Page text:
As Laurel Ramseyer at Pam’s House Blend also notes, a news story over at Rueters refers to Backholm as the “head of the Preserve Marriage Washington Coalition”. This would seem to confirm what Hooper was saying; that Backholm (with NOM’s help) has pushed the more vocal elements of the movement aside in hopes that the tainted past of someone like Hutcherson (who has a history of putting his foot in his mouth that is unparalleled) wont sink their ship. Although I’m not sure that Backholm’s history is all that much better, as Ramseyer has been demonstrating in her posts.

The Rueters article also notes that Stephen Pidgeon, one of the former members of the Stand For Marriage Washington Coalition with Backholm (and a former ally with Backholm at Protect Marriage Washington when the R-71 battle was heating up in 2009) has created his own coalition called….. “Protect Marriage Washington” (They could use some creativity counseling with these names). Unlike Backholm, Pidgeon’s coalition is vying to get an Initiative (I-1192: Which would redefine marriage as between only one man and one woman) on the ballot for November. And it doesn’t sound like Backholm and Company on are board to the same extent that Pidgeon is:

“In principle, everyone’s trying to accomplish the same things,” Backholm, 33, said. “But it would be amazingly confusing.”


Pidgeon, who has spent weeks haggling with state officials over the final ballot language for I-1192, said he supports the referendum but argued his initiative can get started sooner and has broader implications than responding to a specific law.

It isn’t much of long shot to say that it’s unlikely that Pidgeon will get enough signatures to get his Initiative on the ballot. It would require at least 241,154 signatures to be delivered July 6 (and of course, at least that number would have to survive the verification process). NOM and Backholm know this, and that’s why despite pretending as though they “support” Pidgeon to a certain degree, they won’t even begin to think about throwing the deep pockets that a group like NOM can tap into behind the Initiative effort. In short, the anti-gay side isn’t as unified as they once (perhaps) were and some of the more outspoken anti-gay activists’ are being sidelined while Backholm and NOM try to clean up the mess their side has created with their history of horrid rhetoric. That could be good news for Marriage Equality Proponents in this State.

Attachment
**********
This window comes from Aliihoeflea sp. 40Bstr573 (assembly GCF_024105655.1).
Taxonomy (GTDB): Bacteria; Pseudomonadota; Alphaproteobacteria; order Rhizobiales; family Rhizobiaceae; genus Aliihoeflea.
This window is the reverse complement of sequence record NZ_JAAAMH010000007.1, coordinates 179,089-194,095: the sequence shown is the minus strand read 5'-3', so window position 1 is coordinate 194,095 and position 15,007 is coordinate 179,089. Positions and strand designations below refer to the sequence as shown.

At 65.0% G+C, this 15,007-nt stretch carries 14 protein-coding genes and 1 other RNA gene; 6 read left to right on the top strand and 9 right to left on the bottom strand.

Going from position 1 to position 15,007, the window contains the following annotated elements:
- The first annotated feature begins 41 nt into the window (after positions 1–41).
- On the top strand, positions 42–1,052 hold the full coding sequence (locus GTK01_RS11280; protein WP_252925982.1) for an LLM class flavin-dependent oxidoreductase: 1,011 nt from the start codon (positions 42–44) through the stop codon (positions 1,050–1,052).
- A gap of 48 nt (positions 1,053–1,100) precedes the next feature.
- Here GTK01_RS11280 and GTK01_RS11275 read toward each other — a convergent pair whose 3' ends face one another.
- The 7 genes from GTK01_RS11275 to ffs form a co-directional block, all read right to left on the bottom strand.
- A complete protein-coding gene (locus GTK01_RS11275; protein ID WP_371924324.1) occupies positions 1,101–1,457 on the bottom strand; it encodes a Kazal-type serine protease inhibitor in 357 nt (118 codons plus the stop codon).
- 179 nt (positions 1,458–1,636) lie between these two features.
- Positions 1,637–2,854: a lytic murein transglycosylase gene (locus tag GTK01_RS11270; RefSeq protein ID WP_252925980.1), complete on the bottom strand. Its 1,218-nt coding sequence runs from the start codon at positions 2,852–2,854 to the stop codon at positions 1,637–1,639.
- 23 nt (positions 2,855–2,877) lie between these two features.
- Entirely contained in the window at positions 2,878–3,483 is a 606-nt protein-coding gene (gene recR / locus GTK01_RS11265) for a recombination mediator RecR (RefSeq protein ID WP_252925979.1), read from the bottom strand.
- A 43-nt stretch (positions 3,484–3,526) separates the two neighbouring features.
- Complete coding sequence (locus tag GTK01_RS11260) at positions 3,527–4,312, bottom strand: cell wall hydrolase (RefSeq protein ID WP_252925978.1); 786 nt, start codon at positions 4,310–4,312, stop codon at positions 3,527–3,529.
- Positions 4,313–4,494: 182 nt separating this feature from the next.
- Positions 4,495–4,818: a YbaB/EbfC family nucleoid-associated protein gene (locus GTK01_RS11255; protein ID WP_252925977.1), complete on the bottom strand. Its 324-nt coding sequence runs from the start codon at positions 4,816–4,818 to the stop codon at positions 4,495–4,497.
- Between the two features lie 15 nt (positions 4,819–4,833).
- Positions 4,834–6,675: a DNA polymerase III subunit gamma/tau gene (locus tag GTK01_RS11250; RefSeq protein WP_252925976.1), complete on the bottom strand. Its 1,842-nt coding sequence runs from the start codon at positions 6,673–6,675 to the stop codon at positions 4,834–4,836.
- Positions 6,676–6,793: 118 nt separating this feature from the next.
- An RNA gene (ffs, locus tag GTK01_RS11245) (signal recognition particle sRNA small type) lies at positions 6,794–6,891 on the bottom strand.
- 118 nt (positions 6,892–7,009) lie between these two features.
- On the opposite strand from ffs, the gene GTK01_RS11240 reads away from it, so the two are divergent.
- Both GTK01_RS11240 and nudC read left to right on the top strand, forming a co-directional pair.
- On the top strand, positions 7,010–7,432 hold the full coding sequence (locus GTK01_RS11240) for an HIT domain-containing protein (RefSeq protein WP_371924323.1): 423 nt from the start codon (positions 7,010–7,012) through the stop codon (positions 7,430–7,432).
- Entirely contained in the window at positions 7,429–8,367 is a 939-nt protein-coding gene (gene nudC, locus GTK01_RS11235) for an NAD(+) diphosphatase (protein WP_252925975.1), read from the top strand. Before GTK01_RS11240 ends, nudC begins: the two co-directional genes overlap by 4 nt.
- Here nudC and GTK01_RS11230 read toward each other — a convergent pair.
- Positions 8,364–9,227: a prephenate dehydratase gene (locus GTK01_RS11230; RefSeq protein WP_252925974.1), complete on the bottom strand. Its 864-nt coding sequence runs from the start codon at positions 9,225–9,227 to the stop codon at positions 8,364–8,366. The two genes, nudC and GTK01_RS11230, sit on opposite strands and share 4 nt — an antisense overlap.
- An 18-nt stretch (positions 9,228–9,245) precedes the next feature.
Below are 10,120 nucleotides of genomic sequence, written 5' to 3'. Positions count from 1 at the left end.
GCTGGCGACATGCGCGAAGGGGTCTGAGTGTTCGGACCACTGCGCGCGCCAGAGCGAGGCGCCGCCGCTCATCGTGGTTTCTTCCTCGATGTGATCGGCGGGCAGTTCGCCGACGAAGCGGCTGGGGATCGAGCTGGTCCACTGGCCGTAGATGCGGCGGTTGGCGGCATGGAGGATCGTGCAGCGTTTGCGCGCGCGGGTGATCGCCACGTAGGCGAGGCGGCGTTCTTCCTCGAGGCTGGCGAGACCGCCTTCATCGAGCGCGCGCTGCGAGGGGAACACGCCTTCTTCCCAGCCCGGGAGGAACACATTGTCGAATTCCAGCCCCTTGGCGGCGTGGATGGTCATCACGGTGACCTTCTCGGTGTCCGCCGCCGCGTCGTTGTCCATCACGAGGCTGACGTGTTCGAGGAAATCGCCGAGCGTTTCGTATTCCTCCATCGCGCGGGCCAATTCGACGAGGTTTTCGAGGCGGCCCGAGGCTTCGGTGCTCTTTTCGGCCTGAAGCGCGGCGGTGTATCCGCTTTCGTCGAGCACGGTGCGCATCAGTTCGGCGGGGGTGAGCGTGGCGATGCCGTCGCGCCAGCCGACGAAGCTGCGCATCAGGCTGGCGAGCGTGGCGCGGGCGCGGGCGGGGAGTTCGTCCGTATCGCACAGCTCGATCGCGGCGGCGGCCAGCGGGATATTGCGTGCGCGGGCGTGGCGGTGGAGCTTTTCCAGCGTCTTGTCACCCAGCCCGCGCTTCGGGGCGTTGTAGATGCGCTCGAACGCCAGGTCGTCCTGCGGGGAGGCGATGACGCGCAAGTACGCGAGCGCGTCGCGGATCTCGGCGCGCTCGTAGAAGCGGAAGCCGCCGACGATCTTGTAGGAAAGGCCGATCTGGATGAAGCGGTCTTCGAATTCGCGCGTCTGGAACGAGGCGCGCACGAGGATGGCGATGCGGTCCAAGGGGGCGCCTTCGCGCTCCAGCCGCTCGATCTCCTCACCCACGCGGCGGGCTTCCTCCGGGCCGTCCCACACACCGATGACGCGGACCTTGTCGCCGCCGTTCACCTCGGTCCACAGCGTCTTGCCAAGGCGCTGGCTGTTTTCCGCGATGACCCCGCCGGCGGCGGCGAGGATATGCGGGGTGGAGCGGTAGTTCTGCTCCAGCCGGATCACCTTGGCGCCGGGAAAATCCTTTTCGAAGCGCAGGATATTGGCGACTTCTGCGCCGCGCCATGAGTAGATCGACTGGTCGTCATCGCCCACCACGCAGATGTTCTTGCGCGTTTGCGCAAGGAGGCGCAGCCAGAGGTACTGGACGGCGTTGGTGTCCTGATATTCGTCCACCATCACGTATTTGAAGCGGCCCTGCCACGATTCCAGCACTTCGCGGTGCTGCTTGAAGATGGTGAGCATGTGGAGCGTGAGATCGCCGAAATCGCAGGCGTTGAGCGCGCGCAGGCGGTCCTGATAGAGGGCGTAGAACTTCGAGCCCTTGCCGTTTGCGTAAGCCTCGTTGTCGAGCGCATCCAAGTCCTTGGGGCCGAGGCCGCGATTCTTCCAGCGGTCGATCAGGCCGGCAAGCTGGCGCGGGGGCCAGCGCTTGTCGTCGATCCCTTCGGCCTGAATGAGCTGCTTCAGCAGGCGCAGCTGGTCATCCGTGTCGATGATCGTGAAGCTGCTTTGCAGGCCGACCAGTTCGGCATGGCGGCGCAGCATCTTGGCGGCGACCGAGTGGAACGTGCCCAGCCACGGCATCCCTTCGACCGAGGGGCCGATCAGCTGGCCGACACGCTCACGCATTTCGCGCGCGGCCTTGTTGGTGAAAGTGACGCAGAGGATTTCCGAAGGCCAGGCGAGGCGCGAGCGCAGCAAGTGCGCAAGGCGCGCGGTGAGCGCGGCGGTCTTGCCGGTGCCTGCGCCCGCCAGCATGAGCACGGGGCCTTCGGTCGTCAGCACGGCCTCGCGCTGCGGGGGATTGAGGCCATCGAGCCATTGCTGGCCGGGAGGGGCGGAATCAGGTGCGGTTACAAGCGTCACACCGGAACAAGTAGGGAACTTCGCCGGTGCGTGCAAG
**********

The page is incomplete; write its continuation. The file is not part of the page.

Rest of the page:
If this is any indication of the way things will be going in the future, this isn’t the last time we’re bound to see some of this spill out into public. I’ll try to keep you all as up to date as I can on this ongoing shuffle and bustle in the anti-gay movement here in Washington as we move closer into the closing stretch of the fight over marriage equality.

Pelosi endorses Marriage Equality Platform for Dems

This could be huge if it ends becoming the official platform of the Democratic Party during the General Election:

House Minority Leader Nancy Pelosi (D-Calif.) supports the 2012 Democratic Party platform including, for the first time, language in full support of marriage equality, her spokesman toldMetro Weekly on Tuesday evening, Feb. 14.

NP_OfficialHeadshotSmaller.jpgThe former House speaker’s support for the move comes in response to Freedom to Marry’sannouncement on Feb. 13 that it was launching a campaign to ask the Democrats, as the group put it, to “Say I Do” to including such a marriage equality plank in the party’s platform….

The proposed plank states: “We support the full inclusion of all families in the life of our nation, with equal respect, responsibilities, and protections under the law, including the freedom to marry. Government has no business putting barriers in the path of people seeking to care for their family members, particularly in challenging economic times. We support the Respect for Marriage Act and the overturning of the federal so-called Defense of Marriage Act, and oppose discriminatory constitutional amendments and other attempts to deny the freedom to marry to loving and committed same-sex couples.”

This comes at a time when we see Republican candidates for President wallowing in the filth of anti-gay sentiment and rhetoric to appease the far right base during the primary battles. If there was a better way to contrast the parties on this issue at the moment, I can’t think of one.

This would be the first major change in the Democratic platform with respect to gay rights since the inclusion of sexual orientation in the parties platform against discrimination in the 1980’s.

Now, this obviously doesn’t mean that it will make it into the official Democratic platform. The details of that, as the article at MetroWeekly points out, will be worked out in September at the Democratic Convention. But the fact that this push is now being led by one of the senior members of the party is a big victory for the gay rights movement. Pelosi could use her power within the party apparatus to push hard for the adoption of this language in the official platform and make it far easier to see the party begin to embrace marriage equality on a national level.